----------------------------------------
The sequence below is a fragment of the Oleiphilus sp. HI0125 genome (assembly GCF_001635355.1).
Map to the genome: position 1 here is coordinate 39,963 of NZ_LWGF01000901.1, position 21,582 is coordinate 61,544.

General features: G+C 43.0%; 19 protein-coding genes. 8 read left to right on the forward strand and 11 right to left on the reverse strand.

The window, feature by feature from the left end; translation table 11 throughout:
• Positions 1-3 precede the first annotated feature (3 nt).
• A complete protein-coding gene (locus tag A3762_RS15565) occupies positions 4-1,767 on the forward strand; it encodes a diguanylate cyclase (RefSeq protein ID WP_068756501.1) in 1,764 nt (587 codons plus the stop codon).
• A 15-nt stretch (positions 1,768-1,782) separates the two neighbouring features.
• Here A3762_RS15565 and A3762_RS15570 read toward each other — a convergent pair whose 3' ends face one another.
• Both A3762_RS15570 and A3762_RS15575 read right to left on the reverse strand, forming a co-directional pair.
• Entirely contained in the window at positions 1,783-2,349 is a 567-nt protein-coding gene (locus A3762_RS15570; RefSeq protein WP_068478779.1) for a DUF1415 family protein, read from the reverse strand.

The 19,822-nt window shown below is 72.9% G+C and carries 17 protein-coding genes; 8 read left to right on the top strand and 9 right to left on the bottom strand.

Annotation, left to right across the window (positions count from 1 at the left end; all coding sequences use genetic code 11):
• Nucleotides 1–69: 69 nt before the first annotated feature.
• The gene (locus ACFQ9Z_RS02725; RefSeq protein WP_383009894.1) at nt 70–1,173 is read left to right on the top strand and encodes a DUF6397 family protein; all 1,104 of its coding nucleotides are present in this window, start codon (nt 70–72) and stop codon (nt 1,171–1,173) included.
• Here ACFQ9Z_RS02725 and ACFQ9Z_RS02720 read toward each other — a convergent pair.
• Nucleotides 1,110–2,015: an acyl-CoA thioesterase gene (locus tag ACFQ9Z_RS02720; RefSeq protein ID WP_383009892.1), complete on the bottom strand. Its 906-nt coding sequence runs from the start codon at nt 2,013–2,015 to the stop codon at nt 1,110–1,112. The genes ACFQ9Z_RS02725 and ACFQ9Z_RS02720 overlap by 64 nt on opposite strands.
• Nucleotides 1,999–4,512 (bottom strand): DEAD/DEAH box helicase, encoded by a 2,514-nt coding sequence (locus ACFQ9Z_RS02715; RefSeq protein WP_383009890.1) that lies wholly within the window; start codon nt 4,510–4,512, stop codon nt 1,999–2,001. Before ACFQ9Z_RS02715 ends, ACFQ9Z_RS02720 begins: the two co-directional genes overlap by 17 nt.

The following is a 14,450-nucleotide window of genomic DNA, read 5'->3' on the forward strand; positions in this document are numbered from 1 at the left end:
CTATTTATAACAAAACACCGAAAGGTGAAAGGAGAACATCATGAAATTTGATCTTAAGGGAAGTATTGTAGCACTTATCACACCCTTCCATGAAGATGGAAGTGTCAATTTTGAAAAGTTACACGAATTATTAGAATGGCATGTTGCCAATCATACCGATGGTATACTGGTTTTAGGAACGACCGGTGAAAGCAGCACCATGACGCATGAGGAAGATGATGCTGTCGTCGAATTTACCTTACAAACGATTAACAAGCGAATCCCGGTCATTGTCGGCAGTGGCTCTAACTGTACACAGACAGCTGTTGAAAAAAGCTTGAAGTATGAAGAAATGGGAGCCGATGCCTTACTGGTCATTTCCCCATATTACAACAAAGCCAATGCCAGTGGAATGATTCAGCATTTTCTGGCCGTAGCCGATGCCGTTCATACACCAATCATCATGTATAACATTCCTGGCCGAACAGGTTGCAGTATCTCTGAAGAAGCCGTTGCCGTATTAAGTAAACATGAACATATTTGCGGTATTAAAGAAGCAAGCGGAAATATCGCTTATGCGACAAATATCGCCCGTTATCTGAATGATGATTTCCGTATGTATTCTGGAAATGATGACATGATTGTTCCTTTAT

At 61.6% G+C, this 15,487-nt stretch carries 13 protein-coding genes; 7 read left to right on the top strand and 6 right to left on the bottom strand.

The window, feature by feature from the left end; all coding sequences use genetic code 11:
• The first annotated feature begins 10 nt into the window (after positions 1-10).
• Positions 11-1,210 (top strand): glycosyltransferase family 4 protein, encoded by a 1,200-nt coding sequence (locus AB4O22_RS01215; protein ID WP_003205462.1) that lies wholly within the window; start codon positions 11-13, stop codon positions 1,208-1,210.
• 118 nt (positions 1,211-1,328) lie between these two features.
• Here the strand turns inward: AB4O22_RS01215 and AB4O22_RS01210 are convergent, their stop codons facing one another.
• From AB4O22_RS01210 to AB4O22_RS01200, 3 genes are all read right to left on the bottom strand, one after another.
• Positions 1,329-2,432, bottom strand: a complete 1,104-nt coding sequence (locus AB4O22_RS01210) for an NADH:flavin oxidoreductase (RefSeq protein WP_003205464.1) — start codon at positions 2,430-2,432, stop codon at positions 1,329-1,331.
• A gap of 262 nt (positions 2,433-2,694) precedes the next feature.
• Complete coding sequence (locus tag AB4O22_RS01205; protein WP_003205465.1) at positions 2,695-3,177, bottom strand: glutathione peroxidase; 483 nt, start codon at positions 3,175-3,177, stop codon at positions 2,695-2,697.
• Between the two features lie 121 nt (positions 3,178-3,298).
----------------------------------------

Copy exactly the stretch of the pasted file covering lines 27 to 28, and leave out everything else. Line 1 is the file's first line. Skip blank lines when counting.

• Positions 1,329-2,432, bottom strand: a complete 1,104-nt coding sequence (locus AB4O22_RS01210) for an NADH:flavin oxidoreductase (RefSeq protein WP_003205464.1) — start codon at positions 2,430-2,432, stop codon at positions 1,329-1,331.
• A gap of 262 nt (positions 2,433-2,694) precedes the next feature.